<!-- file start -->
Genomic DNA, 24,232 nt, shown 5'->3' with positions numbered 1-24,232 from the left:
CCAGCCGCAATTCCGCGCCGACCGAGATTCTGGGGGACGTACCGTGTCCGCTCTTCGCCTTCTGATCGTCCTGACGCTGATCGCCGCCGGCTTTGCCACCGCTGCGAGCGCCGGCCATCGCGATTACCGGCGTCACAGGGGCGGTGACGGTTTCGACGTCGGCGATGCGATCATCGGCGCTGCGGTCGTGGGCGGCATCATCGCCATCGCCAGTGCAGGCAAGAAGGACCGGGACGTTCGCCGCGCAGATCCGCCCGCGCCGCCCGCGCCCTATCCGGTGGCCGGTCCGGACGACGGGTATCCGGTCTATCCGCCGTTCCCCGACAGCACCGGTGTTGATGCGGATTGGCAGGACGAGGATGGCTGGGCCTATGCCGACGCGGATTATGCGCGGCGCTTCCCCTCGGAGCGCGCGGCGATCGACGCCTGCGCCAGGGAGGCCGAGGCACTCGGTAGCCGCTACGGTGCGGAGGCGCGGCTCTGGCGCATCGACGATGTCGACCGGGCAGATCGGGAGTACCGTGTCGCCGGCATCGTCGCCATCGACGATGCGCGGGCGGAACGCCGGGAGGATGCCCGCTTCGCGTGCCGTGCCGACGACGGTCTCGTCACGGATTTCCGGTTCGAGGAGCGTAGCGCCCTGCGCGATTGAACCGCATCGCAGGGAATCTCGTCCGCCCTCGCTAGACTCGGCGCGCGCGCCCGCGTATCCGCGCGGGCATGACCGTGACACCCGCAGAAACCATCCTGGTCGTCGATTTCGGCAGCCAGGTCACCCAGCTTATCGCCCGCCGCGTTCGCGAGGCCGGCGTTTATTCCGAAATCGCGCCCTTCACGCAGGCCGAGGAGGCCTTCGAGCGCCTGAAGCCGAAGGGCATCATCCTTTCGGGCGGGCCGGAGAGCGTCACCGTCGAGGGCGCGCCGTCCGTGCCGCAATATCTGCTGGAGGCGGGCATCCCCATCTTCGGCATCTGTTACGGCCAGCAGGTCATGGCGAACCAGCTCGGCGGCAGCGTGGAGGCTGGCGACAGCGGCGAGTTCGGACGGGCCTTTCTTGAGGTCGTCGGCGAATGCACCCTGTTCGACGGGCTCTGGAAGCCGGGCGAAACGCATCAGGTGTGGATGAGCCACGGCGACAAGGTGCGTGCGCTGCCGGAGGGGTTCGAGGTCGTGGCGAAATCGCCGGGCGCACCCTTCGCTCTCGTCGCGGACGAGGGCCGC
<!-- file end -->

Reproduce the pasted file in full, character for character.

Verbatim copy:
Genomic DNA, 24,232 nt, shown 5'->3' with positions numbered 1-24,232 from the left:
CCAGCCGCAATTCCGCGCCGACCGAGATTCTGGGGGACGTACCGTGTCCGCTCTTCGCCTTCTGATCGTCCTGACGCTGATCGCCGCCGGCTTTGCCACCGCTGCGAGCGCCGGCCATCGCGATTACCGGCGTCACAGGGGCGGTGACGGTTTCGACGTCGGCGATGCGATCATCGGCGCTGCGGTCGTGGGCGGCATCATCGCCATCGCCAGTGCAGGCAAGAAGGACCGGGACGTTCGCCGCGCAGATCCGCCCGCGCCGCCCGCGCCCTATCCGGTGGCCGGTCCGGACGACGGGTATCCGGTCTATCCGCCGTTCCCCGACAGCACCGGTGTTGATGCGGATTGGCAGGACGAGGATGGCTGGGCCTATGCCGACGCGGATTATGCGCGGCGCTTCCCCTCGGAGCGCGCGGCGATCGACGCCTGCGCCAGGGAGGCCGAGGCACTCGGTAGCCGCTACGGTGCGGAGGCGCGGCTCTGGCGCATCGACGATGTCGACCGGGCAGATCGGGAGTACCGTGTCGCCGGCATCGTCGCCATCGACGATGCGCGGGCGGAACGCCGGGAGGATGCCCGCTTCGCGTGCCGTGCCGACGACGGTCTCGTCACGGATTTCCGGTTCGAGGAGCGTAGCGCCCTGCGCGATTGAACCGCATCGCAGGGAATCTCGTCCGCCCTCGCTAGACTCGGCGCGCGCGCCCGCGTATCCGCGCGGGCATGACCGTGACACCCGCAGAAACCATCCTGGTCGTCGATTTCGGCAGCCAGGTCACCCAGCTTATCGCCCGCCGCGTTCGCGAGGCCGGCGTTTATTCCGAAATCGCGCCCTTCACGCAGGCCGAGGAGGCCTTCGAGCGCCTGAAGCCGAAGGGCATCATCCTTTCGGGCGGGCCGGAGAGCGTCACCGTCGAGGGCGCGCCGTCCGTGCCGCAATATCTGCTGGAGGCGGGCATCCCCATCTTCGGCATCTGTTACGGCCAGCAGGTCATGGCGAACCAGCTCGGCGGCAGCGTGGAGGCTGGCGACAGCGGCGAGTTCGGACGGGCCTTTCTTGAGGTCGTCGGCGAATGCACCCTGTTCGACGGGCTCTGGAAGCCGGGCGAAACGCATCAGGTGTGGATGAGCCACGGCGACAAGGTGCGTGCGCTGCCGGAGGGGTTCGAGGTCGTGGCGAAATCGCCGGGCGCACCCTTCGCTCTCGTCGCGGACGAGGGCCGC